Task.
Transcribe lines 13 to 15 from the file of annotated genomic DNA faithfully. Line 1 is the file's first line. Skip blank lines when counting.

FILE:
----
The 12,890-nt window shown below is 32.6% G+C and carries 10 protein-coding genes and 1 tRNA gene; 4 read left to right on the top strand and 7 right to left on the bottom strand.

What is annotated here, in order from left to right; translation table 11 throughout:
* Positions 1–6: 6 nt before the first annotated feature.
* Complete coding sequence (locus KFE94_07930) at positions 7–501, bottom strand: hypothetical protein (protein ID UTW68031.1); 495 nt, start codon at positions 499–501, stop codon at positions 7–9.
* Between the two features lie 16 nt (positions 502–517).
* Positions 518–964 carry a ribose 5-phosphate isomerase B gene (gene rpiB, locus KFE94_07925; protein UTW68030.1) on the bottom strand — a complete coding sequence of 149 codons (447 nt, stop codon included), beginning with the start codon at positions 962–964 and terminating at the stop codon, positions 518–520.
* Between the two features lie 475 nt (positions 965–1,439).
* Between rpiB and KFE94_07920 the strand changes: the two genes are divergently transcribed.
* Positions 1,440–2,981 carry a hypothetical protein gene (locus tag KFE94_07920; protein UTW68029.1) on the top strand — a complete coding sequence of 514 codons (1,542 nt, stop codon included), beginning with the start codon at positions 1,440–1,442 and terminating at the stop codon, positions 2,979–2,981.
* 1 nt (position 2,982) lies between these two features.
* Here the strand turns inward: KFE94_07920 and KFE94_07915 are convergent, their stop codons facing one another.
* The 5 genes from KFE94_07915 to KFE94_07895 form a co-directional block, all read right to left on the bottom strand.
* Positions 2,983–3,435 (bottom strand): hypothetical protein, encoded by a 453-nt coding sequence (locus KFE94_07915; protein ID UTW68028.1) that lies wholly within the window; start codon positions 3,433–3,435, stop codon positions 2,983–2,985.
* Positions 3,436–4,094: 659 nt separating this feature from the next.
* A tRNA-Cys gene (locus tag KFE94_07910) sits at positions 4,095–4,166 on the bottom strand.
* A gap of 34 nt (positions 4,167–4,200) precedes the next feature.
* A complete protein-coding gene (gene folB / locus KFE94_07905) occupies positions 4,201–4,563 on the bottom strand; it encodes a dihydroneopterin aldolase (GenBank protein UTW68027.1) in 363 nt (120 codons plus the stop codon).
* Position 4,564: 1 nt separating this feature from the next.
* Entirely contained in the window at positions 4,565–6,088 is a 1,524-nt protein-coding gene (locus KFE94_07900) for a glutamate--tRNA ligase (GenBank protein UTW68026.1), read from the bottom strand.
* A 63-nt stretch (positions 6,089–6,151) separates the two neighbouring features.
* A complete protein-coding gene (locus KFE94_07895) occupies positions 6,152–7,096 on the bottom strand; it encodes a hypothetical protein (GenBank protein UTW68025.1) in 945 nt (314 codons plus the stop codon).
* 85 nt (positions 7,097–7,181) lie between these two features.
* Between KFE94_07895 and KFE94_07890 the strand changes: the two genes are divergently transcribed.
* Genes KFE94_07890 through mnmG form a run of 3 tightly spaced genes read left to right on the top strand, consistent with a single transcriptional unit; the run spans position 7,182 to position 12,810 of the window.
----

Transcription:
* Positions 2,983–3,435 (bottom strand): hypothetical protein, encoded by a 453-nt coding sequence (locus KFE94_07915; protein ID UTW68028.1) that lies wholly within the window; start codon positions 3,433–3,435, stop codon positions 2,983–2,985.
* Positions 3,436–4,094: 659 nt separating this feature from the next.
* A tRNA-Cys gene (locus tag KFE94_07910) sits at positions 4,095–4,166 on the bottom strand.